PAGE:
Investigators believe the suspect in the fatal Fort Lauderdale airport shooting had been planning to carry out his attack for some time, law enforcement officials tell CNN.
Accused shooter Esteban Santiago recently began selling his possessions, including his car, and friends and associates noticed more erratic behavior, investigators have learned from interviews with those who know him.
Authorities are examining writings, including online posts, that in retrospect appear to indicate some period of planning, law enforcement officials say.
Esteban Santiago went to baggage claim and picked up his one piece of checked luggage.
There were no other bags, just a case with a handgun inside.
Santiago allegedly took the 9 mm handgun out of its case and fired at other travelers Friday afternoon, killing five people at the Fort Lauderdale airport. On Saturday, authorities revised the number of wounded to six after earlier saying eight.
A few months earlier Santiago reportedly had a mental evaluation after a bizarre visit to an FBI office in Alaska.
Friday’s shooting sent the airport terminal into chaos, with people scurrying for cover. They started running again when rumors of more gunshots and a possible second shooter spread through the busy airport. Almost 40 others would get hurt in the rushed evacuation after the attack. Some suffered sprains and bruises; others had broken bones.
One of the victims in the Fort Lauderdale Airport attack on Thursday was from Virginia Beach, according to members of the man’s family.
Here’s what we know about the deadly shooting and what officials have said about the suspect:
Who is Esteban Santiago?
Law enforcement officials identified Esteban Santiago, 26, as the suspect in the five deaths at Fort Lauderdale-Hollywood International Airport.
Santiago didn’t resist when he was taken into custody, Broward County Sheriff Scott Israel said. According to his booking information, Santiago is being held without bond on a murder charge.
He lives in Alaska, where he was a security guard.
Alaska was also the site of his last military assignment. He was a member of the Alaska Army National Guard from November 2014 until August when he was discharged for unsatisfactory performance, a spokeswoman for the guard said.
In November, Santiago paid a visit to the FBI office in Anchorage, telling agents he was hearing voices and being directed by a US intelligence agency to watch ISIS videos, law enforcement sources told CNN.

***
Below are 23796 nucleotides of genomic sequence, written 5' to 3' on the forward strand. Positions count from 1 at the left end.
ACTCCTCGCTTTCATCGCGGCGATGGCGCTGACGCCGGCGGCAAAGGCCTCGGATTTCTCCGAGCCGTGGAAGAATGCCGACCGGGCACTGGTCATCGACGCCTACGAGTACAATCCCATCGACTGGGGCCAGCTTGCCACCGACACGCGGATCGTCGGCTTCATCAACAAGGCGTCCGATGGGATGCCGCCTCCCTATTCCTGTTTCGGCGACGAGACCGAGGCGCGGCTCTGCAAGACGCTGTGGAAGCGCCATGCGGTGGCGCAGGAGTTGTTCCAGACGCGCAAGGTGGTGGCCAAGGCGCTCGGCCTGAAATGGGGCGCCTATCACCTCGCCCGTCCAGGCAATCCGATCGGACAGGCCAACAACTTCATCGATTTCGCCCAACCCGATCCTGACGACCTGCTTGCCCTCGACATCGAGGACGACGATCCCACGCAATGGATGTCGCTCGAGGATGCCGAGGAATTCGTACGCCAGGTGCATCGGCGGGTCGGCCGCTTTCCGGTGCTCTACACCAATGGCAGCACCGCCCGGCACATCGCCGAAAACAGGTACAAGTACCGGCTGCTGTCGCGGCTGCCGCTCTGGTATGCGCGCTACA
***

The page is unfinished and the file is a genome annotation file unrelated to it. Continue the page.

George Piro, the FBI’s special agent in charge in Miami, told reporters that Santiago was turned over to local authorities and he voluntarily submitted to a mental health evaluation.
“His erratic behavior concerned FBI agents,” Piro said Saturday.
Santiago was armed during his visit to the FBI office, law enforcement officials told CNN. He told federal agents he was licensed to carry a gun. As was standard practice in a FBI building, authorities took the gun and turned it over to local police.
Investigators believe it was the same gun that was found at the scene of Friday’s shooting.
In January 2016, Santiago was arrested and charged with assault and criminal mischief after an argument with his girlfriend in Anchorage, Alaska, according to court documents that CNN obtained.
At the time, Santiago allegedly yelled at his girlfriend while she was in the bathroom, according to the complaint. He then broke down the bathroom door.
The woman told investigators that Santiago strangled her and struck her in the side of the head, the complaint said. Santiago left before police arrived.
Anchorage municipal prosecutor Seneca Theno said Santiago pleaded no contest to criminal mischief and assault charges. Under a deferred prosecution agreement, the charges would have been dismissed if he complied with the conditions. He was due back in court on March 28.
The military said Santiago’s nine years of service in the National Guard included one 10-month tour of Iraq, where he was awarded a combat action badge.
Santiago returned from Iraq a changed man, his aunt told CNN on Saturday.
“His mind was not right,” the aunt, Maria Ruiz Rivera, said in a phone interview in Spanish from her home in New Jersey. “He seemed normal at times, but other times he seemed lost. He changed.”
She added, “He talked about all the destruction and the killing of children. He had visions all the time.”
Ruiz said she lost contact with Santiago several months ago.
“He stopped calling,” she said. “He wouldn’t respond to my messages. I would call and text. He seemed distant.”
Her family is still in shock.
“Who would have imagined that he could do something like this?” she said. “I don’t say that because we’re family. I say it because he wasn’t like that.”
The suspect’s brother, Bryan Santiago, said he believes the shooting rampage resulted from mental issues that surfaced after the Iraq tour.
Esteban Santiago requested medical help from army and federal agencies, according to his brother. He received some treatment.
Bryan Santiago, in an interview in Peñuelas, Puerto Rico, said he used to speak with his brother regularly but the communication ceased about a month ago.